Artificial Intelligence | A short recap

  • 1943: Warren McCulloch and Walter Pitts publish a paper proposing a computational model for neural networks, which becomes a foundation for artificial intelligence research.
  • 1956: John McCarthy, Marvin Minsky, Nathaniel Rochester, and Claude Shannon organize the Dartmouth Conference, widely considered to be the birth of artificial intelligence as a field of study.
  • 1959: Allen Newell and Herbert Simon develop the General Problem Solver, a program that can solve a wide range of problems.
  • 1966: The ELIZA program, created by Joseph Weizenbaum, demonstrates natural language processing capabilities and becomes a landmark in AI research.
  • 1974: The first AI winter begins, as funding for AI research declines due to unfulfilled promises and unrealistic expectations.
  • 1981: The first AI-based expert system, called MYCIN, is developed to assist with medical diagnosis and treatment.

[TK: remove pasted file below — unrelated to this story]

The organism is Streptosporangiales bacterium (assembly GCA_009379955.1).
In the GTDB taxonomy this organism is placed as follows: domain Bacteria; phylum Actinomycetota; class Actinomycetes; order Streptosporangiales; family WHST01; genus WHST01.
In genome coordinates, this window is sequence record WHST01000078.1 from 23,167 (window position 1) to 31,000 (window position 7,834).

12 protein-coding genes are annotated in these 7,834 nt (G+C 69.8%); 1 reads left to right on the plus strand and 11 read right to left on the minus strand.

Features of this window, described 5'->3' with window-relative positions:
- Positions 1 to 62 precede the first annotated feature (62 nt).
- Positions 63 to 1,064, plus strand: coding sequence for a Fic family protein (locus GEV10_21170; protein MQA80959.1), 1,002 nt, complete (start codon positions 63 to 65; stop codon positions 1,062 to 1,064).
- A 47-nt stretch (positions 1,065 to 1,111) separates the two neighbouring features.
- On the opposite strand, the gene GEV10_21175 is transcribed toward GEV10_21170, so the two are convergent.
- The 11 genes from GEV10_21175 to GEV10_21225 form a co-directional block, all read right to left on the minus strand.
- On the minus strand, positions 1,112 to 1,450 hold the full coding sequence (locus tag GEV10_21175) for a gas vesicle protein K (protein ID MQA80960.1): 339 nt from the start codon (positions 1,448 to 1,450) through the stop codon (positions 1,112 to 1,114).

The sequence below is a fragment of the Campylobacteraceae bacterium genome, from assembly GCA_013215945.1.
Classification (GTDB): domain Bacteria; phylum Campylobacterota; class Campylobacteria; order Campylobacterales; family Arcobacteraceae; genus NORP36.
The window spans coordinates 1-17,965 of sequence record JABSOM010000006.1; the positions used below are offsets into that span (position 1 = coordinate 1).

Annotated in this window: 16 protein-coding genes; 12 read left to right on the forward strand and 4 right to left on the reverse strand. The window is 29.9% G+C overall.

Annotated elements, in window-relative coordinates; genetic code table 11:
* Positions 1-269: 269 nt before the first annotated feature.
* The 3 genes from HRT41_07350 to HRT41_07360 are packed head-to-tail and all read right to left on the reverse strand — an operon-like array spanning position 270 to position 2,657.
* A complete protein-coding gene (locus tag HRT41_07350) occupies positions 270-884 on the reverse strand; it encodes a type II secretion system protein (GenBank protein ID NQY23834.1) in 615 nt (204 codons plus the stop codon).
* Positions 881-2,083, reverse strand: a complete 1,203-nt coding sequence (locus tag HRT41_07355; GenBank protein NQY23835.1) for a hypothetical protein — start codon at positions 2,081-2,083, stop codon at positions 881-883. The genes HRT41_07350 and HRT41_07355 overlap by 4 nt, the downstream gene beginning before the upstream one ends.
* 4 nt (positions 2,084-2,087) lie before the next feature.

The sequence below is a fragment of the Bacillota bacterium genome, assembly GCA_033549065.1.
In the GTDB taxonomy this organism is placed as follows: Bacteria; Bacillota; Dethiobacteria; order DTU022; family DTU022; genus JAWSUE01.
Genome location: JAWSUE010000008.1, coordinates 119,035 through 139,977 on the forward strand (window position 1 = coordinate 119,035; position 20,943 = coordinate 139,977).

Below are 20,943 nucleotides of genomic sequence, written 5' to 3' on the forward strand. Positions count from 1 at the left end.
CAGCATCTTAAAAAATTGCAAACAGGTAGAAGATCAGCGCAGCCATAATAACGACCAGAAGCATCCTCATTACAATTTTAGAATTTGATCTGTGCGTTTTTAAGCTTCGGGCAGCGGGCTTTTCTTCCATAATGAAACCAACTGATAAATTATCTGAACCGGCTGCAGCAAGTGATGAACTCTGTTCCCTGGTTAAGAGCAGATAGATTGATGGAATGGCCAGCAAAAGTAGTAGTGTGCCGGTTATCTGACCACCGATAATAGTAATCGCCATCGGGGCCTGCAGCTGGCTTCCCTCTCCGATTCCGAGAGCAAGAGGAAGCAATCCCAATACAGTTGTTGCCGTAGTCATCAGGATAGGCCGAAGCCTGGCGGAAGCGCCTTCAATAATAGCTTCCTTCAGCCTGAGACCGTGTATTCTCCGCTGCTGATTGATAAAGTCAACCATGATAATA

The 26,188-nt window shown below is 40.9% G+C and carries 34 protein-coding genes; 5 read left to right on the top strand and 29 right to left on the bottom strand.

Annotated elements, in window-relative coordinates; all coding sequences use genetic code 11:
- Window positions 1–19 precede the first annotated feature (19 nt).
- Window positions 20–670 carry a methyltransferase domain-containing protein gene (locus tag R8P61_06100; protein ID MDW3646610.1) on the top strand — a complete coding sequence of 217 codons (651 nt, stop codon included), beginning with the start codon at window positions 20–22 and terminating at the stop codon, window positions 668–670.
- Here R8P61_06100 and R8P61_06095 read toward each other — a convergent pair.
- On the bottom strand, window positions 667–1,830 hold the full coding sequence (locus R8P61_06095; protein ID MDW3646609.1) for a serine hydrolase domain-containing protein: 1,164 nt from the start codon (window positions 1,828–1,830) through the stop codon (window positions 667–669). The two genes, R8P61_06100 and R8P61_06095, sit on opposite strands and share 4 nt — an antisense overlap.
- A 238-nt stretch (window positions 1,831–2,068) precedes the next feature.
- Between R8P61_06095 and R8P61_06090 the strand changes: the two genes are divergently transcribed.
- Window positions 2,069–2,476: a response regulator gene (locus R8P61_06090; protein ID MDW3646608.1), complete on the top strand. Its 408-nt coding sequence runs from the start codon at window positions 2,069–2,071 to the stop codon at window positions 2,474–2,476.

• 1997: IBM’s Deep Blue defeats chess world champion Garry Kasparov in a six-game match, marking the first time a computer defeats a reigning world champion in a chess match.
  • 2011: IBM’s Watson supercomputer defeats human champions in the quiz show Jeopardy!
  • 2012: Google’s deep learning neural network, called Google Brain, achieves breakthrough results in image recognition.
  • 2016: Google’s AlphaGo program defeats the world champion in the board game Go, considered a major milestone in AI research.
  • 2018: OpenAI creates an AI system called GPT-2 that can generate realistic and coherent text, leading to concerns about the potential misuse of AI-generated content.
  • 2020: AI continues to make significant progress in a range of applications, including natural language processing, image and speech recognition, and autonomous driving. However, concerns about the ethical implications of AI also continue to grow, leading to calls for regulation and oversight.

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